In a perfect example of how the Affordable Care Act is broadening access to relatively low-cost and potentially life-saving interventions, a new study finds that the health reform law likely led more than 1 million young women to seek out the human papillomavirus vaccine and protect themselves against cervical cancer.

In a study published this month in Health Affairs, researchers studied the impact of two ACA provisions: one requiring insurance providers to extend dependent coverage through age 26 and another that required insurers to offer a range of preventive services, such as immunizations, without cost-sharing. The study noted that prior to the ACA, young adults had the lowest rate of insurance coverage among all age groups, and few states required private health plans to cover vaccines for adults. Plus, the HPV vaccine, which protects against two strains of HPV responsible for 70 percent of cervical cancers, isn’t cheap to pay for out of pocket — it cost upward of $400 for all three doses. Federal health officials recommend that all boys and girls should receive the three doses at ages 11 or 12, though young women can get the vaccine through age 26 and young men through age 21. Study authors Brandy Lipton and Sandra Decker write:

While general measures of health care use are usually a logical starting point in analyses of the effects of health insurance expansions, most young adults have few health problems. This fact may explain why previous studies have not found a positive effect of the dependent coverage provision on the percentage of young adults having at least one health care visit in the past year or the percentage having obtained a flu shot in the past year, a service that is low cost and may be obtained without a physician office visit. The HPV vaccine, on the other hand, is a service with a high out-of-pocket cost that is recommended for young women in the age group targeted by the dependent coverage provision of the ACA. This makes the vaccine an especially strong example to consider in examining the effects of coverage provisions under the ACA.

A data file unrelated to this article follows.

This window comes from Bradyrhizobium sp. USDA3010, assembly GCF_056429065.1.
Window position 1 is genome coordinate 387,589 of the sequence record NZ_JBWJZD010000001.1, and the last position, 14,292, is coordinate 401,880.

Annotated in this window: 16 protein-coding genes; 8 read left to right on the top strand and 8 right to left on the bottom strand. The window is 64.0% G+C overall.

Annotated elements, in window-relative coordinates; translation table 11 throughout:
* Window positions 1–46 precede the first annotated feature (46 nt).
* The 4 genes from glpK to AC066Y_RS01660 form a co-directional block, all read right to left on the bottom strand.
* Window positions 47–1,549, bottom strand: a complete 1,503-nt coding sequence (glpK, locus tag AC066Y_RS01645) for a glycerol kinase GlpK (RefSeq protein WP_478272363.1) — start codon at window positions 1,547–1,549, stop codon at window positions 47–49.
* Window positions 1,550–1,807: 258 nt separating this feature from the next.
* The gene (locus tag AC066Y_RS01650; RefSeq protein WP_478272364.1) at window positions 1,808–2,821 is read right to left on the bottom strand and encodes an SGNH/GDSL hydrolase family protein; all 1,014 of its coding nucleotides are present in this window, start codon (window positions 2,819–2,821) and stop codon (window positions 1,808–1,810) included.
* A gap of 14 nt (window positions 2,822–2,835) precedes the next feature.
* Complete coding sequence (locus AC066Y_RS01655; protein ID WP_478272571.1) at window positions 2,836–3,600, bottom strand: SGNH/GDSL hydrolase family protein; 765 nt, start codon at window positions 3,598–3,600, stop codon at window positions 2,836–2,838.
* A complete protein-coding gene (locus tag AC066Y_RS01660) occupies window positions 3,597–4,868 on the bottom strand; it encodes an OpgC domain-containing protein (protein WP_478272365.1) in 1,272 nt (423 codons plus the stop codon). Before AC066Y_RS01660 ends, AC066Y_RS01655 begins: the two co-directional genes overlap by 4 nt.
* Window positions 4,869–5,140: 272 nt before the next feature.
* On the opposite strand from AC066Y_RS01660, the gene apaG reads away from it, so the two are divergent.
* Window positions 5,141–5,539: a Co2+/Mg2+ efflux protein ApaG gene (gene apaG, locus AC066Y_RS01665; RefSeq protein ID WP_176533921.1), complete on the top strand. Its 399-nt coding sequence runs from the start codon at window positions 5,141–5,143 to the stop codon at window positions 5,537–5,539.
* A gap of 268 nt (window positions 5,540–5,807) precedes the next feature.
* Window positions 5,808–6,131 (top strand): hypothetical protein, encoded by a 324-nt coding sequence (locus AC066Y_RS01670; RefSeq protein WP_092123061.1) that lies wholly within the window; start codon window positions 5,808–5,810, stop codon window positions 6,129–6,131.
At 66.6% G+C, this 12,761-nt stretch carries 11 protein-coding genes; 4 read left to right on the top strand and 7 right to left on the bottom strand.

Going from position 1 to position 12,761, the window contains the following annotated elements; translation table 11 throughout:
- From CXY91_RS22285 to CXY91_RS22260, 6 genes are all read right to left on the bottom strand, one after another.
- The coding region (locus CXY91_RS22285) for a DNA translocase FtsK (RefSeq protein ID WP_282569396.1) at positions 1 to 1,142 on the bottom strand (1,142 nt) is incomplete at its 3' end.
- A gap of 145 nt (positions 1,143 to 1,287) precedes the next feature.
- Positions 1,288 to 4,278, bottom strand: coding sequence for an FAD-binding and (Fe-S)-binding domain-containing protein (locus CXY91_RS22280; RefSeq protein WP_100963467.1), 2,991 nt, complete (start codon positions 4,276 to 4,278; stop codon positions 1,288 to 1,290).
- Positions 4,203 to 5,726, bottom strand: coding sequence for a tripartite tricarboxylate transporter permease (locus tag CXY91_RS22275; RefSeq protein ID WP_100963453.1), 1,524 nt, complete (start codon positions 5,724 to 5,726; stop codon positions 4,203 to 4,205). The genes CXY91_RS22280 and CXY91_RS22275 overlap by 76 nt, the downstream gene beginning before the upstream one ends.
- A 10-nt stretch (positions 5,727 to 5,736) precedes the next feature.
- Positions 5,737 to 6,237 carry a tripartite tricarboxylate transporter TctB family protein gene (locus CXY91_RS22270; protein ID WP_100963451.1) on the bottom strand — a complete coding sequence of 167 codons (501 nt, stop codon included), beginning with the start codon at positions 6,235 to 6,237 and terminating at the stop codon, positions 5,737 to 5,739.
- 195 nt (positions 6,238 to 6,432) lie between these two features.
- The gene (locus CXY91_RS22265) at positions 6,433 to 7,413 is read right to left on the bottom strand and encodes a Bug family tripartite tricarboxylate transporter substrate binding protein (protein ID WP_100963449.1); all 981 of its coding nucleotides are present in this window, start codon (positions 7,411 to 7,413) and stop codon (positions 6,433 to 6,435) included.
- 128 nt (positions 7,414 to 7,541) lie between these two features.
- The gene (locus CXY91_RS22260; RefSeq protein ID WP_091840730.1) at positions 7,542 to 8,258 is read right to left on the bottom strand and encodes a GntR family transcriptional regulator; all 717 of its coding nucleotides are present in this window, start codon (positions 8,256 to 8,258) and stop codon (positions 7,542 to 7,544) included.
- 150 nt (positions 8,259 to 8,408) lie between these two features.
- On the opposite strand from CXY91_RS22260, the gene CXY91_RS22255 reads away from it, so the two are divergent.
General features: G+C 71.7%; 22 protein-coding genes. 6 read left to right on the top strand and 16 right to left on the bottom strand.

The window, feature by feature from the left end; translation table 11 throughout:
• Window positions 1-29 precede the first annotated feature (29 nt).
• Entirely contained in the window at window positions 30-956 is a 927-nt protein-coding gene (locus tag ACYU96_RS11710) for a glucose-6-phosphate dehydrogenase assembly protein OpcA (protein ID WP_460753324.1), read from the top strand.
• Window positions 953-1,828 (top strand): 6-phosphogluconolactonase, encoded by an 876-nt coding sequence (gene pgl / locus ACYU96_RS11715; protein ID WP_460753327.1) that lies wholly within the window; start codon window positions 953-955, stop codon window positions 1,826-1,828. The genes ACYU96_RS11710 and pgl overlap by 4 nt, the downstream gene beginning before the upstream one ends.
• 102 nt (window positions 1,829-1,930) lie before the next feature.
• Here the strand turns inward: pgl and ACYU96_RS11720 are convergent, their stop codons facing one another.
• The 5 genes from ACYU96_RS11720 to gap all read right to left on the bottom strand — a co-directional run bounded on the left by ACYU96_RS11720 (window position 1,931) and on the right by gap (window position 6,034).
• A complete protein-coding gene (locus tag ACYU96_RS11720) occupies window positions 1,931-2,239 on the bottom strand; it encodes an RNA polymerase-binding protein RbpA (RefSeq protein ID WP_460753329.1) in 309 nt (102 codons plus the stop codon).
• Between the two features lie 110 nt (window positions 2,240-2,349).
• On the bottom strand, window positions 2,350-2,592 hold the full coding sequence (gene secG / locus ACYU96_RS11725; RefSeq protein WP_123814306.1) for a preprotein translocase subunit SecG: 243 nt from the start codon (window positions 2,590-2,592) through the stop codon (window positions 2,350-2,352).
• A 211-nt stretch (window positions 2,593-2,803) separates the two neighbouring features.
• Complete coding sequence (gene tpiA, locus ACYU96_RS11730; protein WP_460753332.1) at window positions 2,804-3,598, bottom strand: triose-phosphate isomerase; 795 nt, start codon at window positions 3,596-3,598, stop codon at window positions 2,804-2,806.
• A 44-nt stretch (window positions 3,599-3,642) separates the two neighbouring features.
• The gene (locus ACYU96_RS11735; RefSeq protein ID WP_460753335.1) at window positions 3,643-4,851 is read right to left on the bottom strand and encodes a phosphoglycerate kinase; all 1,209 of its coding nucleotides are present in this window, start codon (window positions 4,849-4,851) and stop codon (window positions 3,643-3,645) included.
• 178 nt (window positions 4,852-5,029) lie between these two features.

To examine whether more young women were seeking out the potentially life-saving vaccine post-ACA, researchers examined data from the National Health Interview Survey between 2008 and 2012, with the final data sample consisting of just more than 10,000 women ages 18 to 26. They found that women ages 19 to 25 were more likely to report receiving the HPV vaccine after the ACA policies went into effect compared to before the policies took effect. In particular, the study found that among that age group, the ACA provisions increased the likelihood of HPV vaccine initiation by 7.7 percentage points and vaccine completion (receiving all three doses) by 5.8 percentage points. In simpler terms, that means 1.1 million young women began the HPV vaccine series and 854,000 young women completed the vaccine series.

The study authors noted that there was no “detectable” difference in women’s awareness of the HPV vaccine before and after the ACA polices were enacted, and so it is unlikely that a new awareness, as opposed to insurance changes, is responsible for the uptick in HPV immunization. The study also estimated that because a large percentage of the study sample was insured both before and after implementation of the two ACA policies, most of the increase in HPV vaccine initiation was likely due to more generous health benefits and cost sharing.

“By increasing the percentage of young women with any source of insurance and decreasing the out-of-pocket cost of the vaccine among those who would have been insured in the absence of the ACA, implementation of the ACA provisions may have facilitated uptake of the HPV vaccine among adult women,” the study stated.

To request a full copy of the study, visit Health Affairs.

Kim Krisberg is a freelance public health writer living in Austin, Texas, and has been writing about public health for more than a decade.